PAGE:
Windows into other worlds open during the trial itself, and the ferocious reaction from Arendt’s colleagues to her opinions on the “role of the Jewish leaders in the destruction of their own people.” Saying that she “blamed the victims” left loose a flood of charges against her. When the Eichmann controversy is at its height Hannah receives threatening letters, and a note from a “nice old gentlemen” on another floor in her apartment block, calling her a “Nazihure” (Nazi whore). Dramatically perhaps the most telling moment is when an old friend breaks with her, dismissing Arendt as arrogant and typically “intellectual”.
Hannah’s attachment to Heidegger – from a youthful affair, her enduring acquaintance, to her dismissal of his “silly” pro-Nazi proclamations – is introduced through flashbacks. This might remind the audience of the controversies that followed Victor Farais’ Heidegger et le Nazisme (1987) and Hugo Otto’s Martin Heidegger. A Political Life. (1994). In the film Arendt’s enemies are keen to remind people of this association with the Rekor-Führer who spoke of Hitler as the “German reality, present and future, and its law”.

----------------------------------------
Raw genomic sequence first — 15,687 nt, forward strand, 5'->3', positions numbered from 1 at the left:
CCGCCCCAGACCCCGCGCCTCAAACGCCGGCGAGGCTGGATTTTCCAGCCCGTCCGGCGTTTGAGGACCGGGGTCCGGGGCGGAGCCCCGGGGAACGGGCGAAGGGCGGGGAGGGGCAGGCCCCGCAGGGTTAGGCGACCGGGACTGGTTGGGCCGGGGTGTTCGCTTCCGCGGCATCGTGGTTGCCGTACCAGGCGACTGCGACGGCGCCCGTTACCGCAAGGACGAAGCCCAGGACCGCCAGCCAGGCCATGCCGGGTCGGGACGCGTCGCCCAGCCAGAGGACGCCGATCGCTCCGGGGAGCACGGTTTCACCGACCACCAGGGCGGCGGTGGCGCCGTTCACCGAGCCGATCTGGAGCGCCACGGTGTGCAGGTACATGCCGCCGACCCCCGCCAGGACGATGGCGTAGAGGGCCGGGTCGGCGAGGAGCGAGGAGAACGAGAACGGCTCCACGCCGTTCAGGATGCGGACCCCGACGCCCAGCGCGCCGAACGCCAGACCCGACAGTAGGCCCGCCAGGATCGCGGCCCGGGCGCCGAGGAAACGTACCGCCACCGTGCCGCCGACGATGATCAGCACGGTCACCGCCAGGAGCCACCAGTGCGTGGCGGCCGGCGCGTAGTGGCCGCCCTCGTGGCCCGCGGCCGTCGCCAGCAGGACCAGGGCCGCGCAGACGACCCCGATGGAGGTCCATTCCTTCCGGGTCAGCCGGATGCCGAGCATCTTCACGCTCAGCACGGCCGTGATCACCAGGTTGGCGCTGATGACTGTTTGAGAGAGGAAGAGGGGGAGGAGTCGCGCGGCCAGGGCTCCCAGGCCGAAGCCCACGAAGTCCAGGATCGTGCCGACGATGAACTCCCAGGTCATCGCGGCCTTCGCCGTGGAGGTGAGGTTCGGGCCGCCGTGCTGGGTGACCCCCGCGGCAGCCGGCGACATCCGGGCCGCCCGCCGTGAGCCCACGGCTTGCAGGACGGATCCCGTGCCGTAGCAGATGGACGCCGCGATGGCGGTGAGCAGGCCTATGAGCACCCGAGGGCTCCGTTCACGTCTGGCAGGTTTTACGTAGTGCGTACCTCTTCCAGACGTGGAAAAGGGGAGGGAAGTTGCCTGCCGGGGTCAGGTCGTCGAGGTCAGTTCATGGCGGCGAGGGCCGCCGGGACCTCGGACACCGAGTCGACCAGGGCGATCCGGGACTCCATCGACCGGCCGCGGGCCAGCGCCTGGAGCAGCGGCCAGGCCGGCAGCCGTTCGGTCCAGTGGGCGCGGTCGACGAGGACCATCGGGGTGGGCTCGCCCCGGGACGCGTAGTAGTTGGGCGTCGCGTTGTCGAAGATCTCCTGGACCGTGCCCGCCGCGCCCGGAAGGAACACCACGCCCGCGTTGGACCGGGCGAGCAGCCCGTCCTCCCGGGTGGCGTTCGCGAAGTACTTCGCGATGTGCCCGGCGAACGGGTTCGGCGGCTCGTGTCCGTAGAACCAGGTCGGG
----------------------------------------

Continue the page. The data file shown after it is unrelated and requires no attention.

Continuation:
Intense movements, sharp exchanges, and coherent arguments, mean that Hannah Arendt is a dramatic success. The cast displays depth and warmth. But the film leaves many yawning political and philosophical gaps. That is, we have to read what she said, not only hear parts of her work. Cinema can only go so far.
From the Film to the Politics.